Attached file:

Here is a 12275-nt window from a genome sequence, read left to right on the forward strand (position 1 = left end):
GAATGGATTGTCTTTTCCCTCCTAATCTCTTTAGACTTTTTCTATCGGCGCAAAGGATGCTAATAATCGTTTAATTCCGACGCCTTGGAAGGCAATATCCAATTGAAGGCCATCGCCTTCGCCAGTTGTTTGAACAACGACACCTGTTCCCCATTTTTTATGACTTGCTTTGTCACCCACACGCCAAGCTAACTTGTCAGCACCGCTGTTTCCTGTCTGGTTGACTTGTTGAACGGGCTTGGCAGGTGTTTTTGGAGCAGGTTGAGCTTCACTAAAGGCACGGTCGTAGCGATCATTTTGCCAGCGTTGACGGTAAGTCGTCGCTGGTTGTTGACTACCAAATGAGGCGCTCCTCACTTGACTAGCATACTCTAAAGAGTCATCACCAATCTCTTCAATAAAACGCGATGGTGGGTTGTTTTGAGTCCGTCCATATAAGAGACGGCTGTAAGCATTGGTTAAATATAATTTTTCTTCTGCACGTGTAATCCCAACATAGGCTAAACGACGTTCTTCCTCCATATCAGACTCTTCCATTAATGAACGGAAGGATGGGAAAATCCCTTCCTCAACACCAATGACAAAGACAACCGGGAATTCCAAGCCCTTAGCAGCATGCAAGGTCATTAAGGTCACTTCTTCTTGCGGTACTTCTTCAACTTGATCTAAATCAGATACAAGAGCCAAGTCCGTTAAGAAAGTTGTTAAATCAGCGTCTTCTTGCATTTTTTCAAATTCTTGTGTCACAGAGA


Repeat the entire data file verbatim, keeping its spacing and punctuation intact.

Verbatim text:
Here is a 12275-nt window from a genome sequence, read left to right on the forward strand (position 1 = left end):
GAATGGATTGTCTTTTCCCTCCTAATCTCTTTAGACTTTTTCTATCGGCGCAAAGGATGCTAATAATCGTTTAATTCCGACGCCTTGGAAGGCAATATCCAATTGAAGGCCATCGCCTTCGCCAGTTGTTTGAACAACGACACCTGTTCCCCATTTTTTATGACTTGCTTTGTCACCCACACGCCAAGCTAACTTGTCAGCACCGCTGTTTCCTGTCTGGTTGACTTGTTGAACGGGCTTGGCAGGTGTTTTTGGAGCAGGTTGAGCTTCACTAAAGGCACGGTCGTAGCGATCATTTTGCCAGCGTTGACGGTAAGTCGTCGCTGGTTGTTGACTACCAAATGAGGCGCTCCTCACTTGACTAGCATACTCTAAAGAGTCATCACCAATCTCTTCAATAAAACGCGATGGTGGGTTGTTTTGAGTCCGTCCATATAAGAGACGGCTGTAAGCATTGGTTAAATATAATTTTTCTTCTGCACGTGTAATCCCAACATAGGCTAAACGACGTTCTTCCTCCATATCAGACTCTTCCATTAATGAACGGAAGGATGGGAAAATCCCTTCCTCAACACCAATGACAAAGACAACCGGGAATTCCAAGCCCTTAGCAGCATGCAAGGTCATTAAGGTCACTTCTTCTTGCGGTACTTCTTCAACTTGATCTAAATCAGATACAAGAGCCAAGTCCGTTAAGAAAGTTGTTAAATCAGCGTCTTCTTGCATTTTTTCAAATTCTTGTGTCACAGAGA